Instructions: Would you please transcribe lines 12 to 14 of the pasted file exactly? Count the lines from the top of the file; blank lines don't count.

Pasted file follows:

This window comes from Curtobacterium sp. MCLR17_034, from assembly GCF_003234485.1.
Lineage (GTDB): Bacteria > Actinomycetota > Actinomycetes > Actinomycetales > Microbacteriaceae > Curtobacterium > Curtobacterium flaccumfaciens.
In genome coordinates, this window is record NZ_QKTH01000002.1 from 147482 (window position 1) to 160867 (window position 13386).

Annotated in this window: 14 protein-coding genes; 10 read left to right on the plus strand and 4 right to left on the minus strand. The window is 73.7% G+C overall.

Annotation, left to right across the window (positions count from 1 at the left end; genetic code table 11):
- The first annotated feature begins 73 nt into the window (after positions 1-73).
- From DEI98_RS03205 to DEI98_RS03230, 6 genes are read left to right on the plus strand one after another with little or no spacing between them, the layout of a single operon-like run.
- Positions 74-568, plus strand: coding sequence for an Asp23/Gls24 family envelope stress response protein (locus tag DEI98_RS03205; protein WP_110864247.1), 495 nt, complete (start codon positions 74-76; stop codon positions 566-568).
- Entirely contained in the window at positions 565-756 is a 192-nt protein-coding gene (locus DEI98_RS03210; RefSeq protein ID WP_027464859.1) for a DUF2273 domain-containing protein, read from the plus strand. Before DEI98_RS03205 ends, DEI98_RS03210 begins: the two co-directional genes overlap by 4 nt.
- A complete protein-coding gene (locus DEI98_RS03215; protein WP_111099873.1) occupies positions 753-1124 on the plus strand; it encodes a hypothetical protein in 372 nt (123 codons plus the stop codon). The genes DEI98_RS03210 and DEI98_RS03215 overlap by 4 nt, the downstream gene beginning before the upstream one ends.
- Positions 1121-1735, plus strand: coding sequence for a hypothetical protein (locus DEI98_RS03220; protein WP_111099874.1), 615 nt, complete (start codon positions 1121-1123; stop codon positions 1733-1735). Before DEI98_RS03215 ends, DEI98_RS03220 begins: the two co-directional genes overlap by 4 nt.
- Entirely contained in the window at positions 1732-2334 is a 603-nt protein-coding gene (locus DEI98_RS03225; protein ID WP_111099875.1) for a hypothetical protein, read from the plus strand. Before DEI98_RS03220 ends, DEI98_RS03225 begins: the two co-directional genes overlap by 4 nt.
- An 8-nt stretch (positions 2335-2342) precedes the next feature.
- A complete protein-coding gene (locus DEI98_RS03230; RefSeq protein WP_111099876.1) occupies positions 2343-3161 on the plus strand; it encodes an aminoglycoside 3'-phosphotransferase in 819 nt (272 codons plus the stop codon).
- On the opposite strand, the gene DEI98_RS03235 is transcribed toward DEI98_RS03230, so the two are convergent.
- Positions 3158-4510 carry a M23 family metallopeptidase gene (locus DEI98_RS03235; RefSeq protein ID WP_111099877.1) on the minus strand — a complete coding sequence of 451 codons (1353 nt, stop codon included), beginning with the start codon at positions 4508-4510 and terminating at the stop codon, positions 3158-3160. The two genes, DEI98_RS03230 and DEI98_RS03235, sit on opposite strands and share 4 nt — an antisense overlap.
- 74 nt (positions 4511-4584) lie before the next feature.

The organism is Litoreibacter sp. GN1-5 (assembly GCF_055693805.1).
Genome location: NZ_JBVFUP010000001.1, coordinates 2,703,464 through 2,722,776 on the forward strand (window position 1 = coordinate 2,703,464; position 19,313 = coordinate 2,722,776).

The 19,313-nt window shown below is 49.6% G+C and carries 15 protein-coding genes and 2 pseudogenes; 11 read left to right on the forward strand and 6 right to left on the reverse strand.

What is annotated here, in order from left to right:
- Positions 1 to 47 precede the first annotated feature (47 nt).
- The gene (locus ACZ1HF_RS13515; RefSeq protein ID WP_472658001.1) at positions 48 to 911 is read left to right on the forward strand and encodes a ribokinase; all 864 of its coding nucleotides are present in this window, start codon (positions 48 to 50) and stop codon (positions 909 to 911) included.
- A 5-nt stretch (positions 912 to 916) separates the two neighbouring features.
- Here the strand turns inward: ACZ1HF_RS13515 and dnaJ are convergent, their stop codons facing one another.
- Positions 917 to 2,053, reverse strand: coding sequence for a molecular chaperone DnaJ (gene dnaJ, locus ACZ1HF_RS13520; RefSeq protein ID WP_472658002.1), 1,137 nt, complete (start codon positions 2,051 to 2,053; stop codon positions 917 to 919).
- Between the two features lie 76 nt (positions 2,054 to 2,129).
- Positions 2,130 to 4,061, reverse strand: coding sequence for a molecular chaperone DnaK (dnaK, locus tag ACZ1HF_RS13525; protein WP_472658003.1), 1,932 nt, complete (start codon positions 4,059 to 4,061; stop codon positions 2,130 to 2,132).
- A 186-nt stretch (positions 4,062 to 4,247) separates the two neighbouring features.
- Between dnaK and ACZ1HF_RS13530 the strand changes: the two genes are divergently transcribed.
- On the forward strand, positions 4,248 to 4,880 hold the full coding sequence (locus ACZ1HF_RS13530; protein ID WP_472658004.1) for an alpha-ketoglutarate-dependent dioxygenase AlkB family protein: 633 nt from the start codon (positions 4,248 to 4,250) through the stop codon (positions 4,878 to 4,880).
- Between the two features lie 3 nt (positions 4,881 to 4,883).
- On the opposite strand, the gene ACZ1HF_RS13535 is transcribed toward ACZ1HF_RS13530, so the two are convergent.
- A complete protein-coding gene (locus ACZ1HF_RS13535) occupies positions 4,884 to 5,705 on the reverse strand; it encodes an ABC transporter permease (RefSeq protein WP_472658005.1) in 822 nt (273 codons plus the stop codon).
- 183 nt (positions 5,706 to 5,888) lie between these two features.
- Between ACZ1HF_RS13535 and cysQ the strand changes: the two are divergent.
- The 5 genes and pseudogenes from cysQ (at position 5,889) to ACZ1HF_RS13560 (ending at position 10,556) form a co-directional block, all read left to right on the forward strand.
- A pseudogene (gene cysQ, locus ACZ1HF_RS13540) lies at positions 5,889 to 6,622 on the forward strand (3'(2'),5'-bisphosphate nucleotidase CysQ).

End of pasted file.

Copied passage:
- Entirely contained in the window at positions 1732-2334 is a 603-nt protein-coding gene (locus DEI98_RS03225; protein ID WP_111099875.1) for a hypothetical protein, read from the plus strand. Before DEI98_RS03220 ends, DEI98_RS03225 begins: the two co-directional genes overlap by 4 nt.
- An 8-nt stretch (positions 2335-2342) precedes the next feature.
- A complete protein-coding gene (locus DEI98_RS03230; RefSeq protein WP_111099876.1) occupies positions 2343-3161 on the plus strand; it encodes an aminoglycoside 3'-phosphotransferase in 819 nt (272 codons plus the stop codon).